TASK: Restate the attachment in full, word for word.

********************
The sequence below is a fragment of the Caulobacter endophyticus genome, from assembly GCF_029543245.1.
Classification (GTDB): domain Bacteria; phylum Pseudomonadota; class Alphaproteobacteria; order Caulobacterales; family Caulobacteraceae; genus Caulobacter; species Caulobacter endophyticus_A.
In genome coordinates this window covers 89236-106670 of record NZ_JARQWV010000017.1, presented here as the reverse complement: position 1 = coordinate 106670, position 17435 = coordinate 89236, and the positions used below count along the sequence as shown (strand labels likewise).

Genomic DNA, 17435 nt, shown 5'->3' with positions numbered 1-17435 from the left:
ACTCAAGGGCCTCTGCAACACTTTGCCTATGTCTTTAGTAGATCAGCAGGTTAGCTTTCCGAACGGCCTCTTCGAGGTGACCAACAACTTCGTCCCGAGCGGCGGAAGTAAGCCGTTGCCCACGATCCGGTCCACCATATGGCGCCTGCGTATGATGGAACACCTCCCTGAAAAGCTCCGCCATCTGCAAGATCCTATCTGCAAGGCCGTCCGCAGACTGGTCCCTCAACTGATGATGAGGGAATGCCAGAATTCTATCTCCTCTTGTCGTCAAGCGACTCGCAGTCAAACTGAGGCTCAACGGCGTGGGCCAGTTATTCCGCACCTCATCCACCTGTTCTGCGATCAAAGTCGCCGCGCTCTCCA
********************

The sequence below is a fragment of the Caulobacter endophyticus genome, from assembly GCF_029543245.1.
Classification (GTDB): domain Bacteria; phylum Pseudomonadota; class Alphaproteobacteria; order Caulobacterales; family Caulobacteraceae; genus Caulobacter; species Caulobacter endophyticus_A.
In genome coordinates this window covers 89236-106670 of record NZ_JARQWV010000017.1, presented here as the reverse complement: position 1 = coordinate 106670, position 17435 = coordinate 89236, and the positions used below count along the sequence as shown (strand labels likewise).

Genomic DNA, 17435 nt, shown 5'->3' with positions numbered 1-17435 from the left:
ACTCAAGGGCCTCTGCAACACTTTGCCTATGTCTTTAGTAGATCAGCAGGTTAGCTTTCCGAACGGCCTCTTCGAGGTGACCAACAACTTCGTCCCGAGCGGCGGAAGTAAGCCGTTGCCCACGATCCGGTCCACCATATGGCGCCTGCGTATGATGGAACACCTCCCTGAAAAGCTCCGCCATCTGCAAGATCCTATCTGCAAGGCCGTCCGCAGACTGGTCCCTCAACTGATGATGAGGGAATGCCAGAATTCTATCTCCTCTTGTCGTCAAGCGACTCGCAGTCAAACTGAGGCTCAACGGCGTGGGCCAGTTATTCCGCACCTCATCCACCTGTTCTGCGATCAAAGTCGCCGCGCTCTCCA